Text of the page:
Faced with a booming population and a rising number of the unemployed especially among the youth, the matter has begun to warrant more than a passing interest to get nationals on to the labour workforce. Image Credit: LUIS VAZQUEZ/ Gulf News

In the corridors of the labour ministries of regional governments, there is creeping awareness and concern on the issues of nationalisation, a process by which nationals are systematically prepared to replace expatriates at various key industries and levels. We've all heard of Saudisation, Emiratisation, Omanisation and the like; buzzwords that have slowly crept into the national psyche. The obvious target is to achieve a respectable level of employment for a budding national labour force.

But nowhere in the region has this awareness manifested into a serious concern as in Saudi Arabia, the regional economic heavyweight.

Faced with a booming population and a rising number of the unemployed especially among the youth, the matter has begun to warrant more than a passing interest to get nationals on to the labour workforce.

Along those lines, at a recent consular function in Jeddah, I bumped into an old acquaintance of mine, one whom I hadn't seen for well over a decade, Lars Svenson.

We sat down and began to catch up on our activities over the last 10 years.

"Lars, last I saw you, you were a foreman of a road construction outfit or something. After we lost touch, I was so sure that you had finally packed it in and left for the fjords of Norway. What have you been doing with your life all this time?"

Slyly and with a smug look, he reached into the inside pocket of his jacket and handed me his business card: ‘Lars Svenson, Director of Human Resources, XYZ Manufacturing Company'.

He went on to explain that this was a local company and he had been fortunate to fall into it after contracts for roadworks had pretty much dried out midway into the last decade.

XYZ hired him, smoothed out his rough edges, and after several training seminars and symposiums here and abroad, managed to turn him into an executive. He felt very fortunate to be with them.

Currently he was monitoring a Saudisation programme for the company, that he had developed and begun implementing some time back, and in fact had in the past two years increased the percentage of nationals by a whole 13 per cent!

"Thirteen per cent in two years?" was my incredulous reply, not knowing whether statistically that was a commendable figure or not.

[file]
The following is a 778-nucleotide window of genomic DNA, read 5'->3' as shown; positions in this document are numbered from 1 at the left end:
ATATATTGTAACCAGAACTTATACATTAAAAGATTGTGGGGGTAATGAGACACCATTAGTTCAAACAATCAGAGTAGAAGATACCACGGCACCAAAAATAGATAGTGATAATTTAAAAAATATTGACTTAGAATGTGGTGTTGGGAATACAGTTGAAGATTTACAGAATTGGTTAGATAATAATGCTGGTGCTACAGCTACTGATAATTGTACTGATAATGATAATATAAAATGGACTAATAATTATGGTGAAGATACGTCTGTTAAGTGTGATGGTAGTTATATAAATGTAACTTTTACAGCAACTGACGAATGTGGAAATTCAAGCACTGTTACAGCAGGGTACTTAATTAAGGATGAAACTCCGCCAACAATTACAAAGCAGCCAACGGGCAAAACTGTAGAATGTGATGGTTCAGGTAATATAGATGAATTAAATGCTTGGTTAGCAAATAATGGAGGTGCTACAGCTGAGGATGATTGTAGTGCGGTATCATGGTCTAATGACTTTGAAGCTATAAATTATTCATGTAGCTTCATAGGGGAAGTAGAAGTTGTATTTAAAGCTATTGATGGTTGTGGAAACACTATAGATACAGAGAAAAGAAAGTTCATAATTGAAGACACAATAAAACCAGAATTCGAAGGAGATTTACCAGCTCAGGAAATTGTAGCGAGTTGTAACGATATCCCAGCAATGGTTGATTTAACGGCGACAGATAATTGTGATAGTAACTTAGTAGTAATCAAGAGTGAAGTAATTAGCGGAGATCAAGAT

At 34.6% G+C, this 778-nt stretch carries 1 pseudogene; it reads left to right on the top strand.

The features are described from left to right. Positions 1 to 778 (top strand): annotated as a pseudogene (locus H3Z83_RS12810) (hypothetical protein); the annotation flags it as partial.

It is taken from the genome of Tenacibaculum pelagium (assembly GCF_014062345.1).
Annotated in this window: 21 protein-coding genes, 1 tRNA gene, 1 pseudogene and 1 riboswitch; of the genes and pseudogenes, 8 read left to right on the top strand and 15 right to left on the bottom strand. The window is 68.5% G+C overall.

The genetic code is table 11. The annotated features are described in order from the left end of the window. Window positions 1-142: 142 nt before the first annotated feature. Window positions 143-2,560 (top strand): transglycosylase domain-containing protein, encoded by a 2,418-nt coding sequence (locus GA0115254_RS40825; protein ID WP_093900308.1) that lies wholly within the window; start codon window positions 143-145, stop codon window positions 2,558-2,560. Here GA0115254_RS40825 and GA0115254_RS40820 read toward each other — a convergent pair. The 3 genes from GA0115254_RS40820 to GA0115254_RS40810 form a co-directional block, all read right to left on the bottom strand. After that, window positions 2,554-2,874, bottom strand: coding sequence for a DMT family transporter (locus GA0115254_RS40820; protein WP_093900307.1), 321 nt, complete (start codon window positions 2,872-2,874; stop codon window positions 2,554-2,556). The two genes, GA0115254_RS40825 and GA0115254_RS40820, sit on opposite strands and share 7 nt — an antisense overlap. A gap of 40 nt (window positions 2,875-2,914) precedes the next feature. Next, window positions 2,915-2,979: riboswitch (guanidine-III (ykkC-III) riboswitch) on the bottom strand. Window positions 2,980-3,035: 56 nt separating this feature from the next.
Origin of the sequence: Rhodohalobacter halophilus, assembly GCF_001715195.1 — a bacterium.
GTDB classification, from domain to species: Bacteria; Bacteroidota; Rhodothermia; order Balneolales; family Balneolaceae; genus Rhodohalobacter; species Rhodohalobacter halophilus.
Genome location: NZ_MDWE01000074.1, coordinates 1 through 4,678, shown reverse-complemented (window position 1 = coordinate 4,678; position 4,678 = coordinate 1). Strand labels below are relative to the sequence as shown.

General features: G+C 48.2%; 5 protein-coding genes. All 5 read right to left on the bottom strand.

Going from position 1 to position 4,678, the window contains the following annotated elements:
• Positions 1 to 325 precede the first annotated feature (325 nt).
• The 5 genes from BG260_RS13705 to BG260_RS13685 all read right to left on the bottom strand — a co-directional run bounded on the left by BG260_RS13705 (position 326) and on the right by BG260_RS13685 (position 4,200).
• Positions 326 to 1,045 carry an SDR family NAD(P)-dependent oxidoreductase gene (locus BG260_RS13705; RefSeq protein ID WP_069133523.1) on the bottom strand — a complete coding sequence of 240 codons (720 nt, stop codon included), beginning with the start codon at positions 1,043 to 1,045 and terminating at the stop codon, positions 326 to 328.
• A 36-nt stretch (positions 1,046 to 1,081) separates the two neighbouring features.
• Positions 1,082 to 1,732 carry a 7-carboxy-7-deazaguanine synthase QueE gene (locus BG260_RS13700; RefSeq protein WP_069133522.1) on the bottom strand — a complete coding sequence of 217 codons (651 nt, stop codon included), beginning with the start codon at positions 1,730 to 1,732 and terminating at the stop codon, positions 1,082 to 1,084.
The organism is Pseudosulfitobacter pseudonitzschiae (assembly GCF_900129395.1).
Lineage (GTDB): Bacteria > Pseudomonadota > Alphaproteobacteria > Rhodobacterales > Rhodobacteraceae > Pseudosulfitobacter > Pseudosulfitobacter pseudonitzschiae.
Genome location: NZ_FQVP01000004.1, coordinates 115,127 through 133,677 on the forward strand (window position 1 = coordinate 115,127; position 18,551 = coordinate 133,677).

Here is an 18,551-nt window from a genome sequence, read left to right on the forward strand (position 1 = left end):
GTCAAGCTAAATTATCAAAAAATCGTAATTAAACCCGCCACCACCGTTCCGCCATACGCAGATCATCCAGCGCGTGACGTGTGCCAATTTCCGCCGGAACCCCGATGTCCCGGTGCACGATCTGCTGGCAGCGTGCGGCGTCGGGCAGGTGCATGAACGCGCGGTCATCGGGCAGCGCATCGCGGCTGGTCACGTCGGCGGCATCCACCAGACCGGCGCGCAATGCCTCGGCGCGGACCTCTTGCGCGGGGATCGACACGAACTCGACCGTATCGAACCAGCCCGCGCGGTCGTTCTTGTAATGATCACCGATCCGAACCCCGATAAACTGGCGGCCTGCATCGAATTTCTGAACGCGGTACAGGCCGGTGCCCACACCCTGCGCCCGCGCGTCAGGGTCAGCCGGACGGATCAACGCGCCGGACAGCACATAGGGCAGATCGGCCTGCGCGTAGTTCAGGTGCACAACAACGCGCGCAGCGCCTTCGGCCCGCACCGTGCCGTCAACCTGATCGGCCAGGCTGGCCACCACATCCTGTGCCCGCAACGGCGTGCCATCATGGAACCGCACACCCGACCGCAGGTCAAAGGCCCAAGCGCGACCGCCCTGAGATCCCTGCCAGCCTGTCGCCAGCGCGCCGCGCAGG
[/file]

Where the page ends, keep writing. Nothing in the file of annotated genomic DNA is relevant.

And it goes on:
"Yes," was his beaming response. He went on to say that with the programme he had studied and developed, the company would be 100 per cent nationalised by 2016.

Curiosity sets in

Why 2016, I wanted to know. What was the significance of that particular year?

He would be near retirement by then, he continued, and it would be fitting if he were to be the last expatriate out of the door of XYZ.

"Well, tell me about this 13 per cent," I enquired. Were they success stories so far? Had they managed to absorb their responsibilities and to contribute effectively, I wanted to know. Just who and how far up the company structure were they? And how many heads did 13 per cent translate into?

Initially, there were eleven in the group, but three had dropped out because of mediocre effort or lack of interest, he explained. The remaining totalled eight. He had picked them out carefully after several interviews, assigned them to their expatriate counterparts and monitored them.

Once they had successfully demonstrated that they were capable of managing their tasks competently, notices of termination were given to their counterparts who subsequently left for their home countries.

The company did not show any drop in performance of profits, and while Lars' Saudi superiors were not too keen to observe or understand his programme, they were pleased with the percentages. It would look good in their annual report to the Ministry of Labour.

"Very impressive, Lars, But tell me… who are these accomplished guys… lower or mid-management staff perhaps..?"

"No, no, no… Tariq", he responded. "My programme is designed to start at grass roots level. Of the eight, two are secretaries, one a typist and the remaining five are tea boys!"

I must say that I am rarely at a loss for words, but in my stunned and confused state, it must have taken me some great effort to get up and walk away quietly.


Tariq A. Al Maeena is a Saudi socio-political commentator. He lives in Jeddah, Saudi Arabia.